Commercial general liability (“CGL”) policies protect the policyholder against property damage caused by an occurrence. Where the policyholder is sued for breach of contract and related claims because of shoddy design and construction issues, do those claims come within the scope of coverage as an occurrence? The Eighth Circuit Court of Appeals recently addressed this issue under Missouri law.
In American Family Mutual Insurance Co. v. Mid-American Grain Distributors, LLC., Nos. 19-2050, 19-2171 (8th Cir. May 12, 2020), the insured and another party entered into an oral contract for the insured to design and construct a grain storage and distribution facility. Things did not go well and the purchaser terminated the contract.
The insured sued for breach of contract. The purchaser counterclaimed for breach of contract, breach of implied duties of workmanship and performance and for negligence all arising out of design and construction issues. The insured sought coverage for the counterclaims and the insurer provided a defense under a reservation of rights. Subsequently, the insurer brought this declaratory judgment action seeking a finding of no coverage for the counterclaims and, therefore, no duty to defend or indemnify. The district court granted summary judgment to the insurer.
In affirming summary judgment, the court noted that the only issue on appeal was whether the counterclaims alleged damages caused by an occurrence so as to come within the scope of the coverage under the CGL policy. The policy defined “occurrence” as an “accident,” but “accident” was not defined in the policy. Under Missouri law, “accident” takes on its common meaning as an event that takes place without one’s foresight or expectation. In other words, a fortuitous event, not one that is a foreseeable consequence of the actions.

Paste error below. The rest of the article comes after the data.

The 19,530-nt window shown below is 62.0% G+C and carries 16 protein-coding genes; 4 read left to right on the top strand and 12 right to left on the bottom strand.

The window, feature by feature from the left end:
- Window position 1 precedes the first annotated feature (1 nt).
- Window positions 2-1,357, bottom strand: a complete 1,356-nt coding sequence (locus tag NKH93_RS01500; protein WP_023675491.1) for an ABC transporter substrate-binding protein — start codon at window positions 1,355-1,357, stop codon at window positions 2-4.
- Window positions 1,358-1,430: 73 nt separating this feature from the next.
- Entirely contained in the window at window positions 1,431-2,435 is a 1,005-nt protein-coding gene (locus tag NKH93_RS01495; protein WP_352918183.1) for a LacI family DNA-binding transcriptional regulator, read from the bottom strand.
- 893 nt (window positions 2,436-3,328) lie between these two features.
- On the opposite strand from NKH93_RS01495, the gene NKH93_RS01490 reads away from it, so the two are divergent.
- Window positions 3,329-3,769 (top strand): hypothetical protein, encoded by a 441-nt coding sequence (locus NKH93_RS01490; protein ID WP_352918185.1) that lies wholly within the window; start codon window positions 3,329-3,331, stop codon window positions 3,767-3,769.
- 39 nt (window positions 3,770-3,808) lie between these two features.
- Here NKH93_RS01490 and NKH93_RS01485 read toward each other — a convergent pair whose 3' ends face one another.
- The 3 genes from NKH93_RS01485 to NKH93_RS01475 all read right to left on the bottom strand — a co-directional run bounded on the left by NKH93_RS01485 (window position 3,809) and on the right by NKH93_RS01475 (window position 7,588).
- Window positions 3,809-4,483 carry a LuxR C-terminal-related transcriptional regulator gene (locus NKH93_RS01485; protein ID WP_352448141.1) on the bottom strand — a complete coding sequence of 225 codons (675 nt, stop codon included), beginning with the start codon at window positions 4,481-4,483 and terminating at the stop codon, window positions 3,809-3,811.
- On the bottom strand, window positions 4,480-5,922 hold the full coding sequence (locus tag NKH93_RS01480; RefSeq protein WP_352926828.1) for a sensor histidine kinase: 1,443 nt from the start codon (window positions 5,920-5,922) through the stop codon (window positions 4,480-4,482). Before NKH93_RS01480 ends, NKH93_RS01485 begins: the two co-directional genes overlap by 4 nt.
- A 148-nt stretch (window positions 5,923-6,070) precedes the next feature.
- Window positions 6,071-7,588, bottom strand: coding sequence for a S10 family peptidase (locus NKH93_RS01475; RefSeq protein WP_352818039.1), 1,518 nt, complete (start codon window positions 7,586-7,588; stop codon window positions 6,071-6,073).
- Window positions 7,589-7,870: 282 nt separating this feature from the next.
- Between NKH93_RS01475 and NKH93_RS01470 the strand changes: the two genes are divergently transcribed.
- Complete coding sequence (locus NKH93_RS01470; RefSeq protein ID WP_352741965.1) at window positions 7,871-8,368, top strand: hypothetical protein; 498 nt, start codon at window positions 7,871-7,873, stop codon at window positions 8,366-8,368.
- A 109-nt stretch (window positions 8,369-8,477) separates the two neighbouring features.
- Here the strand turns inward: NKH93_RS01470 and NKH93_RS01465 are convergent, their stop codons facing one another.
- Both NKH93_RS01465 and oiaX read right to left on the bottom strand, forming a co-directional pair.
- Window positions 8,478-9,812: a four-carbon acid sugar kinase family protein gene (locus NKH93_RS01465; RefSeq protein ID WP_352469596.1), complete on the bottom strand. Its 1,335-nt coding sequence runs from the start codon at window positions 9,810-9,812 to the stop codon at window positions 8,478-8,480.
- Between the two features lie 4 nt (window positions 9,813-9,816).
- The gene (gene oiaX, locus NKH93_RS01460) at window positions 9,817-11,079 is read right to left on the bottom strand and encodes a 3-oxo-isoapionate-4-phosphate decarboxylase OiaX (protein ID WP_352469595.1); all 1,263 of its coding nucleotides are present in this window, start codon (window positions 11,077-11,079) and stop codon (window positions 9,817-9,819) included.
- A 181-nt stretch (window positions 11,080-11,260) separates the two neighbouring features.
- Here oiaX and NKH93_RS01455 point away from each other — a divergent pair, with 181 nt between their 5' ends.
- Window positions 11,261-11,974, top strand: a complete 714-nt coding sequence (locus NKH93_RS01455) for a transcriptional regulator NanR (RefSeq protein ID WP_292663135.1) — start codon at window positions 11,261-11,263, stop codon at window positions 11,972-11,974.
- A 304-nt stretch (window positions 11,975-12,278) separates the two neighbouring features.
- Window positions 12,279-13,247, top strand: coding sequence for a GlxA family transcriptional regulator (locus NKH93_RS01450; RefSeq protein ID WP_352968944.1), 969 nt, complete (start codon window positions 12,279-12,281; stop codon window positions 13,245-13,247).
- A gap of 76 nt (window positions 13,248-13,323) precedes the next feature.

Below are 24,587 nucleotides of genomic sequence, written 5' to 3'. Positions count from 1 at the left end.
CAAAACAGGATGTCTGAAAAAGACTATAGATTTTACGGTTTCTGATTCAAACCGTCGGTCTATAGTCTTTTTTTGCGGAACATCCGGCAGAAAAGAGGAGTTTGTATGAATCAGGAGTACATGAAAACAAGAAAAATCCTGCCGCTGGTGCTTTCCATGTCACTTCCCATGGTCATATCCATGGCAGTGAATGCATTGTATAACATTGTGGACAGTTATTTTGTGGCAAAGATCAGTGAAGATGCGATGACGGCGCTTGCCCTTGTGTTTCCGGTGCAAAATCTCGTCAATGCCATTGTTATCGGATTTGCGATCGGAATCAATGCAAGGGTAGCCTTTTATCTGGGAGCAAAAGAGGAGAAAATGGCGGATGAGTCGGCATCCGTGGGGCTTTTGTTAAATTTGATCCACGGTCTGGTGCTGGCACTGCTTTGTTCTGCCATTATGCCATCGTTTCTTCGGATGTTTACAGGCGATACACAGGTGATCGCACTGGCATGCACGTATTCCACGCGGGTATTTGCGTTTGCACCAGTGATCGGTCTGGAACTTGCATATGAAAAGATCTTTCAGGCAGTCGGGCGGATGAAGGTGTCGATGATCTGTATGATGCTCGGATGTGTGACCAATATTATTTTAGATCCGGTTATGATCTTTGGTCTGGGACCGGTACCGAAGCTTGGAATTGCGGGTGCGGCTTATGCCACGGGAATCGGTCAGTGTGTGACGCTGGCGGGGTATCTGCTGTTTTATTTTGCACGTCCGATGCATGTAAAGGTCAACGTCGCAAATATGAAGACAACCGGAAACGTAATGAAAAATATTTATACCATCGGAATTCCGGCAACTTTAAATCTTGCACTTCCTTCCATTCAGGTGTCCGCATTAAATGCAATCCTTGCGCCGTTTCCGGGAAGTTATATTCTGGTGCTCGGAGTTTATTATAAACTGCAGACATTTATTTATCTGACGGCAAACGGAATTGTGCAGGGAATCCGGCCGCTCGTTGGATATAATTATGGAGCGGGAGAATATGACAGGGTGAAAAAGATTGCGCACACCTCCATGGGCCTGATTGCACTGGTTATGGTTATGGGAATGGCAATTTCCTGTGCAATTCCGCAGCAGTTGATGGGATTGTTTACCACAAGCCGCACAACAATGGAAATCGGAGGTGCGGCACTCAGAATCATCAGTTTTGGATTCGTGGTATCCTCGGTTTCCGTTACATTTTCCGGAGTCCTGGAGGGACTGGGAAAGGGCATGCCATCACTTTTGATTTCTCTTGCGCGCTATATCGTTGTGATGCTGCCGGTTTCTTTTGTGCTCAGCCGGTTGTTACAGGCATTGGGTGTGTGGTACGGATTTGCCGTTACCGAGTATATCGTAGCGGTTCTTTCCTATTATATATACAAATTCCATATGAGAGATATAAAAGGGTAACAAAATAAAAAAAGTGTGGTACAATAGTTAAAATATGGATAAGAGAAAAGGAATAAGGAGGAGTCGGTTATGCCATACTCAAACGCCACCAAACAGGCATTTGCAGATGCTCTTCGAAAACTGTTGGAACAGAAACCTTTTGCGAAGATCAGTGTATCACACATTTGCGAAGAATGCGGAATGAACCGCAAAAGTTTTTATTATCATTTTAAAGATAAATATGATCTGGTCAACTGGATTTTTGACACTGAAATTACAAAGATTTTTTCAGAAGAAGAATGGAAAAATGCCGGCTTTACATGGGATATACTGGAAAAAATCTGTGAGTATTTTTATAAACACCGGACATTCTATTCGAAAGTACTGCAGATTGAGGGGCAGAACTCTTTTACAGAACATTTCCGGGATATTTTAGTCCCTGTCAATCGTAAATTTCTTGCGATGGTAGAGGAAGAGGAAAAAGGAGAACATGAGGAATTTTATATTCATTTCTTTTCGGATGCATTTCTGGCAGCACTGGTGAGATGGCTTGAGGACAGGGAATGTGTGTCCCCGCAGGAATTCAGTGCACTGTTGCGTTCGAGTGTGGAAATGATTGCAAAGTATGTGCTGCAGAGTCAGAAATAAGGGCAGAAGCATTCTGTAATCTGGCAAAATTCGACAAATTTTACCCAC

The court went on to discuss the standard that should apply to determine if the damages were foreseeable: objective (a reasonable insured) or subjective (this insured). The court found that there was a split of authority, but concluded it did not have to pick sides in that debate.
Instead, the court determined that Missouri law required that foreseeability be inferred as a matter of law in this case. The court discussed how a CGL policy is not a guarantee of technical competence or a warranty of goods or services. The court pointed to Missouri case law (citations omitted) finding that damages are a natural and normal consequence of shoddy workmanship or defective construction. Accordingly, damages resulting from shoddy workmanship are not unexpected or accidental and, therefore, cannot be an occurrence.
The court held that the insured’s alleged defective construction work was not an occurrence. The court inferred, as a matter of law, that the insured had the requisite state of mind precluding coverage because the damages resulting from the insured’s acts were the natural and probable consequences of those acts. Thus, normal and expected damages of shoddy workmanship are foreseeable or expected as a matter of Missouri law, meaning the work is not an “accident” when resulting in those damages (citations omitted).
The court also rejected all the arguments in favor of coverage, including the argument that one of the counterclaims was for negligence, a claim normally covered by a CGL policy. Here, the court said that because the damages caused by the allegedly shoddy work were foreseeable as a matter of law, the work was not an “accident” no matter how it was characterized.
Because there was no occurrence there was no coverage and, therefore, no duty to defend, held the court.